The United States has been at war for more years than it has been at peace. War is not a “last resort,” something we fall back on when diplomacy, sanctions and other tools fail. It has become our normal condition. Within just the past two decades, we have been engaged in two Iraqi wars and an ongoing war in Afghanistan, and perhaps soon we will be at war with Iran. We justify these adventures in terms of spreading freedom abroad and making our world safe for democracy, but we are accomplishing neither. Meanwhile, badly needed resources to confront a range of domestic challenges are redirected to the war efforts. Maybe it is time to reconsider how readily we prepare for and engage in war.

During times of crisis, real or imagined, we are fond of saying “all options are on the table.” We hope diplomacy, sanctions or other tools will work. But the world now knows we are more than ready to opt for the military option. If we ever suffered from a “Vietnam syndrome,” in which we hesitated to take military action, we have overcome it. President Obama so warned Iran in his speech before the American Israel Public Affairs Committee (AIPAC) last spring. This is not to suggest that our leaders would not prefer diplomacy or other tools short of war. But somehow, some way, we have found ourselves almost always at war somewhere.

Nor do we suggest that the costs are unknown, at least some of them. But most are explained away as the inevitable collateral damage. From My Lai in Vietnam to the civilian murder spree in Afghanistan in March resulting in seventeen deaths, apparently at the hands of one US military officer, we regret such incidents but acknowledge that in times of war not everything and everyone can be controlled. Even the most strategic missions and surgical air strikes are going to have unintended casualties.

But there are broader costs that generally go unrecognized. For decades, Seymour Melman, the late professor of engineering and author of the classic book America’s Permanent War Economy, documented the vast material and human costs of war. In addition to the obvious lives lost (among our own military as well as that of our enemies, along with innocent civilians), there are the trillions of dollars spent on military hardware, and often we do not even know where the money is spent. In 2001 Defense Secretary Donald Rumsfeld said, “We cannot track $2.3 trillion in transactions.” Additional human resource costs include the training of engineers who devote their careers to designing weaponry instead of building more energy-efficient schools and office buildings, more fuel-efficient modes of transportation, more affordable homes, along with longer-lasting roads, bridges and levees. Military expenditures do create some jobs and profits for some businesses and investors, but those jobs and more, along with equally if not more profitable investments, could easily be found elsewhere. Warfare is not a cost-effective form of social and economic welfare.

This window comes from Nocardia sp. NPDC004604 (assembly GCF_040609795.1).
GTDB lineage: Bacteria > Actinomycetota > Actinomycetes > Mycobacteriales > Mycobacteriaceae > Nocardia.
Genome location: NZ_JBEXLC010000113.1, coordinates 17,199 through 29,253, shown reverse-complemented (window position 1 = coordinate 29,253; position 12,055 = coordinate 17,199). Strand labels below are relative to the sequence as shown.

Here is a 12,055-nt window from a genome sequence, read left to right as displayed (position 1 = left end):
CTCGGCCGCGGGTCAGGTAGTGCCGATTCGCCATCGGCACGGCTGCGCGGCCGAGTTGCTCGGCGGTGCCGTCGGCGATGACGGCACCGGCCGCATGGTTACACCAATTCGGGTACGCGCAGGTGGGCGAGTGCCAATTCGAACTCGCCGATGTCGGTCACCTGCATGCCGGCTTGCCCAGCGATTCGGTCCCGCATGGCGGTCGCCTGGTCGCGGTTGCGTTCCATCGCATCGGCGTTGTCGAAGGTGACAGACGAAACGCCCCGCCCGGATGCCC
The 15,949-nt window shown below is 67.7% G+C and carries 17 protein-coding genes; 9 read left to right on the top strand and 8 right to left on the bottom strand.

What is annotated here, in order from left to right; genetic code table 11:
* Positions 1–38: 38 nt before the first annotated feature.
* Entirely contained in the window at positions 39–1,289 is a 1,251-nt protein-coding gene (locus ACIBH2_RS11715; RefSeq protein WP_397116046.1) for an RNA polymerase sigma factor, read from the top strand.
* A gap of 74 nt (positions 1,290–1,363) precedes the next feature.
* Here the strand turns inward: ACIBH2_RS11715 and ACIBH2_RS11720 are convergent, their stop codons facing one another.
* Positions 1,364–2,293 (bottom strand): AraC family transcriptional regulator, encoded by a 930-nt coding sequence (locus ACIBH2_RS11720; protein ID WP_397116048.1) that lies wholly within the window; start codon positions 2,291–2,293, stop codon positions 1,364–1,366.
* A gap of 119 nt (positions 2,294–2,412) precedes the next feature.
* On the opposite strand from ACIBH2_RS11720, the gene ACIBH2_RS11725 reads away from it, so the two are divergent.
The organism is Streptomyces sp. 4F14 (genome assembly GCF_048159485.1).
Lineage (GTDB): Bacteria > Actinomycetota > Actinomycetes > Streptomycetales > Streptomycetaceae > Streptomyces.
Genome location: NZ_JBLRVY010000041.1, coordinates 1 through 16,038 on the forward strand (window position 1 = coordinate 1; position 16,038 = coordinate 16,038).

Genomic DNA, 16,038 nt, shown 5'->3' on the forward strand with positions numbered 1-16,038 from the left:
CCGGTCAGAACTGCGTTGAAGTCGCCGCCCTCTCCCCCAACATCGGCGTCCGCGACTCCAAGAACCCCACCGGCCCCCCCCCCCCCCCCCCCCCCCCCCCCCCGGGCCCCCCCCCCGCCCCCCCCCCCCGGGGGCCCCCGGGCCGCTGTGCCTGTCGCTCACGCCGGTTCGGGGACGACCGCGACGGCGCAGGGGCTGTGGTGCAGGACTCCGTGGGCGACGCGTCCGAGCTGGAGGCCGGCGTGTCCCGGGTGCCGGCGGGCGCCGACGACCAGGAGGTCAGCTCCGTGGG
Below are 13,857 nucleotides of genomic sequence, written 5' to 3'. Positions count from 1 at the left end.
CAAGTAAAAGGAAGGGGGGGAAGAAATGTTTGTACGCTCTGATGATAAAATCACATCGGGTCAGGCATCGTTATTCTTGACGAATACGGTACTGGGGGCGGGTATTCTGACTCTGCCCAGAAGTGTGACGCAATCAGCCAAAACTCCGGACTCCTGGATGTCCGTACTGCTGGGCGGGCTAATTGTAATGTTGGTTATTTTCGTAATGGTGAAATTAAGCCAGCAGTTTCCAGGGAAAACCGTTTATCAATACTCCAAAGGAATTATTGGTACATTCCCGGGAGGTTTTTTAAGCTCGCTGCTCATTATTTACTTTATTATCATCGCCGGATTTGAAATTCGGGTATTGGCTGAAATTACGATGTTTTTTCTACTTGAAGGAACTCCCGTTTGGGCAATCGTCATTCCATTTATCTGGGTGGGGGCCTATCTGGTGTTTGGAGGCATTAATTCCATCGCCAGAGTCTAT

Perhaps more costly have been the compromises, if not corruption, of our fundamental values and identity as a nation. American exceptionalism has taken a wrong turn. The basic pursuit of knowledge, along with the freedom and democracy that knowledge should inspire, is often distorted as teachers, scholars, religious leaders and others are encouraged to support war at the expense of the more humane goals and values we presumably espouse. Those who support the status quo are those who count and, therefore, see their careers advance with the help of government contracts, while opponents are dismissed as irrelevant or worse. The real challenge is not how we can carry out war more efficiently or effectively to subdue our enemies, but rather to find alternatives to war. As Randolph Bourne observed shortly after World War I in his classic book War and the Intellectuals, “The real enemy is War rather than imperial Germany.” We could replace Germany with a host of countries since that “war to end all wars.”

Despite the many costs, it is increasingly evident that we are not effectively spreading freedom abroad or making the world much safer for democracy. At the same time, growing challenges at home are increasingly starved for resources as we maintain the warfare state and struggle with a debt crisis. Our leaders point with pride to democracy and freedom as core American values. But these values are compromised by what continues to be our permanent war economy and the routine use of war to resolve conflicts abroad and preserve our “unchallenged” position in the world.

We are not pacifists. Nor are we unaware that the world is often a dangerous place. But we need to restore war to its rightful place as truly a last resort, and not the normal state of the nation. This is why we need to begin to build an alternative to the warfare welfare state of America.

For more on how we can get out of America’s permanent state of war, read the new book by Raskin and Squires, Warfare Welfare: The Not So Hidden Costs of America's Permanent War Economy (Potomac Books 2012) and Peter Van Buren’s Six Critical Foreign Policy Questions That Won’t Be Raised in the Presidential Debates.